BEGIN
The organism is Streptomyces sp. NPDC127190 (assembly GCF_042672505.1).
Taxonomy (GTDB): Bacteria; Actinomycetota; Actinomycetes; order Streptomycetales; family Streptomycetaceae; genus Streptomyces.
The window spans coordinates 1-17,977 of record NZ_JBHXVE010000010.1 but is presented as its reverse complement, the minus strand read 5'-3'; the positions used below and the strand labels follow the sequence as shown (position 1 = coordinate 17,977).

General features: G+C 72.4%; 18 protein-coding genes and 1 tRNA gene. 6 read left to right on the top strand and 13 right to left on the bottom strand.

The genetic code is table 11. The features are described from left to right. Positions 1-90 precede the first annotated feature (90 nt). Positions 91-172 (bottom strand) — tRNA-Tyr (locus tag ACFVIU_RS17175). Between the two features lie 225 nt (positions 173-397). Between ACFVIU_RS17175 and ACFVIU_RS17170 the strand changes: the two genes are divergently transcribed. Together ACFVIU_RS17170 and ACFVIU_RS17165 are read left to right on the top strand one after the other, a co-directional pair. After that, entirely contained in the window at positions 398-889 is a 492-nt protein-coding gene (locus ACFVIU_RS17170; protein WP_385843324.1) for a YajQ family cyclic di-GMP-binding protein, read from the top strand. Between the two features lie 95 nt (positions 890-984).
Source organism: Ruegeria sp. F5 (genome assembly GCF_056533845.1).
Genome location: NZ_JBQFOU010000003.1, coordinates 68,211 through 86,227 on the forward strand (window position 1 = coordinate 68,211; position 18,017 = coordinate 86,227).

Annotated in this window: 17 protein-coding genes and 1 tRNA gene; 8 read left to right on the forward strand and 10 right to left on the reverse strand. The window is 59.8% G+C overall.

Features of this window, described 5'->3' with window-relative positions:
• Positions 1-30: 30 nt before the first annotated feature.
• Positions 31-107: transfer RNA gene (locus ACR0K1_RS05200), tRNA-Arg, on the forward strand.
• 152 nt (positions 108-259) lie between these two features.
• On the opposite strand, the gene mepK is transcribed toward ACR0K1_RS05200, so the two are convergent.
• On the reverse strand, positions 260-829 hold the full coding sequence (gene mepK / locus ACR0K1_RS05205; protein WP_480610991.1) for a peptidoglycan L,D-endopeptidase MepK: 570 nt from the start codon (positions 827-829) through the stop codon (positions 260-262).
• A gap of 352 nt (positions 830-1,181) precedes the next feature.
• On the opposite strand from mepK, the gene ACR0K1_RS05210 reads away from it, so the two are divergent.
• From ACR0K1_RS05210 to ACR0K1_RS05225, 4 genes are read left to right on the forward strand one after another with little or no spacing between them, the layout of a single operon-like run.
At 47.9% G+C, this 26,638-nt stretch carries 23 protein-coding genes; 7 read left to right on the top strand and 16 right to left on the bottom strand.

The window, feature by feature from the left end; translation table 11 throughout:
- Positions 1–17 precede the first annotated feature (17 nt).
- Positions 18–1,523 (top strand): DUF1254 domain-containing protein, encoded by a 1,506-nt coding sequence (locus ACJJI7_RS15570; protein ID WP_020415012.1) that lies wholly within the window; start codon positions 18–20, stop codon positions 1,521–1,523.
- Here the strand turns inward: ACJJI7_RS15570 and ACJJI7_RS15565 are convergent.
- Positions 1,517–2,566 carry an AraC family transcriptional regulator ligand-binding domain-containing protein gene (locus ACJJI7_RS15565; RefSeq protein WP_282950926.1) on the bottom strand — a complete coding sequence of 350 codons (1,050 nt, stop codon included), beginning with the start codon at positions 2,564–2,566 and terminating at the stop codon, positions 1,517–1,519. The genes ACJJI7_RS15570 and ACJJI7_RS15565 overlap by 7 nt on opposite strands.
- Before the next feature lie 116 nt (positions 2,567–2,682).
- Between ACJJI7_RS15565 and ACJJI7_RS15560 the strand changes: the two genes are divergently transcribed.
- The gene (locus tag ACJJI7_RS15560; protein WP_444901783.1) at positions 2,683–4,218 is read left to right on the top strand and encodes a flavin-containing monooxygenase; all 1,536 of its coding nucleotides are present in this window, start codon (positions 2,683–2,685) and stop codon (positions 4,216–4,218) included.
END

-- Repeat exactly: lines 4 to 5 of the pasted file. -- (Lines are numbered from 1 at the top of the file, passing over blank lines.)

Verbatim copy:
General features: G+C 72.4%; 18 protein-coding genes and 1 tRNA gene. 6 read left to right on the top strand and 13 right to left on the bottom strand.

The genetic code is table 11. The features are described from left to right. Positions 1-90 precede the first annotated feature (90 nt). Positions 91-172 (bottom strand) — tRNA-Tyr (locus tag ACFVIU_RS17175). Between the two features lie 225 nt (positions 173-397). Between ACFVIU_RS17175 and ACFVIU_RS17170 the strand changes: the two genes are divergently transcribed. Together ACFVIU_RS17170 and ACFVIU_RS17165 are read left to right on the top strand one after the other, a co-directional pair. After that, entirely contained in the window at positions 398-889 is a 492-nt protein-coding gene (locus ACFVIU_RS17170; protein WP_385843324.1) for a YajQ family cyclic di-GMP-binding protein, read from the top strand. Between the two features lie 95 nt (positions 890-984).